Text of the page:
3. We have just recently started to attempt to give more consciously. In the past, we would give when the occasion arose…ie. $20 to a Heart and Stroke canvasser at the door;$50 to a friend doing the Run for the Cure or the MS Walk, etc. At the end of the year I had almost always misplaced receipts and/or failed to collect them in the first place. Over the past year we decided to choose a few charities and make a specific point of donating a more significant amount–then we forgo the rest of the requests.

    We have always donated plenty of our time…my husband to coaching and managing sports teams and myself to volunteering in the kids classrooms and through Girl Guides. Last week my Brownie pack worked on their Christmas ‘service projects’…decorating bags and filling with soap, toothbrush, washcloths, etc. to be donated to a local homeless shelter.

    I think giving of your time/talents is often more valuable to charitable organizations than writing a cheque. Good luck finding the charity that you can really get behind…I suspect you will find it really rewarding! It really is true that you often get more out of it than you give!


  4. Well Dave, I’m not sure how old you are but I’m middle-aged and I’ve seen my share of “life”. People don’t necessarily have to need the assistance of a charity to be “attached” to it. There are many charities that fund research that benefits society as a whole and may one day benefit you – charities that fund medical research into illnesses like cancer, heart disease, MS, etc.

    Whether such charities are efficient with donated money …, well that’s a discussion for another day.

  5. @ ldk – Sounds like some worthwhile organizations you and your spouse are helping out!.

    @ Mark – Maybe attached is the wrong word, but I can’t see myself assisting an organization in the off-chance that myself or my loved ones may require their services. Also, as you noted, I am skeptical of charities use of funds – I realize that the organizations probably use donations to the best of their abilities, but there seems to be a lot of waste going on and sometimes successes are few and far between (at least in the case of large medical research breakthroughs that the public is aware of).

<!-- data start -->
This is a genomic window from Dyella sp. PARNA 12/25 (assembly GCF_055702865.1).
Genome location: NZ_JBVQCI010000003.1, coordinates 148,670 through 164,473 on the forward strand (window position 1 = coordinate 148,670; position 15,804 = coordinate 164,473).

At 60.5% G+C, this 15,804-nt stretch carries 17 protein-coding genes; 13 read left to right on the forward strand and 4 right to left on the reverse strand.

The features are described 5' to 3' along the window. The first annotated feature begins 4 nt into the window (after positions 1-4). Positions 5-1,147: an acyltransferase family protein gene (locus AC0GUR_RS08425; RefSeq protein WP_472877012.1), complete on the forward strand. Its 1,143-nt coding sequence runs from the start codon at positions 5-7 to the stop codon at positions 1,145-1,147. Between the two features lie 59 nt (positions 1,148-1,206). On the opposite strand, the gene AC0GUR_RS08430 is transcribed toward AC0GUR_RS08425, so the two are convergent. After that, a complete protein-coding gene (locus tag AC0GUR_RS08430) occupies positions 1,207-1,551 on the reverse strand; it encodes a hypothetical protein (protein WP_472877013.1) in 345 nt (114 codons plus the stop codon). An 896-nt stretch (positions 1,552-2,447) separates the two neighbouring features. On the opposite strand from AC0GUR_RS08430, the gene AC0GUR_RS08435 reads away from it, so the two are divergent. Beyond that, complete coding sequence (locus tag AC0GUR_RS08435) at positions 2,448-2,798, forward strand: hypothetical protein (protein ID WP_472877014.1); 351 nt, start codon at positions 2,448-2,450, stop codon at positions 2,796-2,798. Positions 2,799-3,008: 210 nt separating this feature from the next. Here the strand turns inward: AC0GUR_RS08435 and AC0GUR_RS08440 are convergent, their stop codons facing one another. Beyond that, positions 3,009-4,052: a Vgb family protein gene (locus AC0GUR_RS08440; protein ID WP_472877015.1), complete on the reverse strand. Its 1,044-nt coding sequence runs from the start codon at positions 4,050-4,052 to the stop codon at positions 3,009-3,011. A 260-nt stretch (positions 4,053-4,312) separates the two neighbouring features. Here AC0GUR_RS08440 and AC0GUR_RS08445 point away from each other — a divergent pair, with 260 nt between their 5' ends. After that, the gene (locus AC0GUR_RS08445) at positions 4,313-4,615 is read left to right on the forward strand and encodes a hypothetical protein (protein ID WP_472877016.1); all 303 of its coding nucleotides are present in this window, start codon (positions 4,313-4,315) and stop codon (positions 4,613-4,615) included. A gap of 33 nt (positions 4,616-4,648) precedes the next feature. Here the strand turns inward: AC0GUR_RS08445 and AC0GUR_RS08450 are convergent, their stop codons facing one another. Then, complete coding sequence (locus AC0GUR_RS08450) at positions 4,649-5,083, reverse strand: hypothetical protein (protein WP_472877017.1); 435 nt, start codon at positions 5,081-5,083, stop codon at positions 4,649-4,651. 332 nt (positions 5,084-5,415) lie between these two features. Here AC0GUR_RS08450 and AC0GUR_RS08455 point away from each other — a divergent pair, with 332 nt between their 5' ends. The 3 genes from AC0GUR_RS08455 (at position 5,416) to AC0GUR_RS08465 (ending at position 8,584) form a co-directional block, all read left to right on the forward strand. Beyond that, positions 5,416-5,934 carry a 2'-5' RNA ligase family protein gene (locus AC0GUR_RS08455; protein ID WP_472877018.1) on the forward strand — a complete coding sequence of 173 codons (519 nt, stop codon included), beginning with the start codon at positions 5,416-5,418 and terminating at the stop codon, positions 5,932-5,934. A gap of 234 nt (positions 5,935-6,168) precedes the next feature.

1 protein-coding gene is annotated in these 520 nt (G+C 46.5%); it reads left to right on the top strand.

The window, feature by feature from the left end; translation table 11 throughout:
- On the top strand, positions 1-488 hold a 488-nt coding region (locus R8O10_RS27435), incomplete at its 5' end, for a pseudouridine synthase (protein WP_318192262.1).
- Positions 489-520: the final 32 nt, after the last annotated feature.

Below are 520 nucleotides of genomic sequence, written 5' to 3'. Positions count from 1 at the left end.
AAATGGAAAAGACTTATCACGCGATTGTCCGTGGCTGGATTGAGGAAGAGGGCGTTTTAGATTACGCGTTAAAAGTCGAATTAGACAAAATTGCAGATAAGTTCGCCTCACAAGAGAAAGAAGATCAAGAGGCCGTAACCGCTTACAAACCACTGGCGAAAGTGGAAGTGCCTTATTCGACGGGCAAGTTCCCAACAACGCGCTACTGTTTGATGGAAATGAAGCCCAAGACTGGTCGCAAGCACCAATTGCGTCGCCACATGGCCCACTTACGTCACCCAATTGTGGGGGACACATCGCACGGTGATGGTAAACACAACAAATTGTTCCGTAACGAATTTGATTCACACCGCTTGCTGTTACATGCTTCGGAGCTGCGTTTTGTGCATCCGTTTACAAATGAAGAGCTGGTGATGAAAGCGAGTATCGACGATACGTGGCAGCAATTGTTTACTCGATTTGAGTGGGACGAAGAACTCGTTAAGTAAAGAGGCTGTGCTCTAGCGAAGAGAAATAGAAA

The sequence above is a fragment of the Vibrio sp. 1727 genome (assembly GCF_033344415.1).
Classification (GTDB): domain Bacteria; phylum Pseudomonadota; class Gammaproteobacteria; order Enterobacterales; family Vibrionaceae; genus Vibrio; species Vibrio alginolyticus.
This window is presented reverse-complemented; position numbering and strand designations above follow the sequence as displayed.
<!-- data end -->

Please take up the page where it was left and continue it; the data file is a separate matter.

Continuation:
6. My personal answer has been microfinancing. It makes me feel like I am assisting creation of sustainable processes, rather than one-time relief.

    Especially when they tell you that $xx buys a certain amount of seeds or provides a start-up loan for a certain period of time.

  7. We finally took the plunge and sponsored a child. This is a long term commitment but a lot more systematic than the charities we have supported to date. This is basically the wife’s interest and I like IngaG’s idea about startup loans, and I will follow that path.

    We retire in 41/2 years and knowing ahead of time the expenses of the charity I can plan better. Living in a small town doesn’t provide the opportunities to volunteer so we do the next best thing.

  8. The simple fact that we can consider early retirement indicates that we are amongst the wealthiest people the planet has ever seen. I, for one, could never sit back in my comfortable life and do nothing to aid those who are dying or destitute because of illness, poverty, despotism, civil strife, etc. Even small amounts of money can make huge differences, as IngaG points out.

    Find a charity that makes financial responsibility as significant a part of its remit as you do in your own life, and share your fortune. Time is hugely valuable, but money is also essential.

    Besides, even if you struggle with altruism, helping others tends to make you feel good 🙂

  9. Dave, I think you and I have differing perspectives on what constitutes “charity” . I don’t believe that charitable giving should be approached as an investment or insurance that may one day return a benefit to oneself.

  10. I agree that giving your time can be just as helpful as giving money. It has the added benefit of allowing you to understand the needs of the people you are working to help.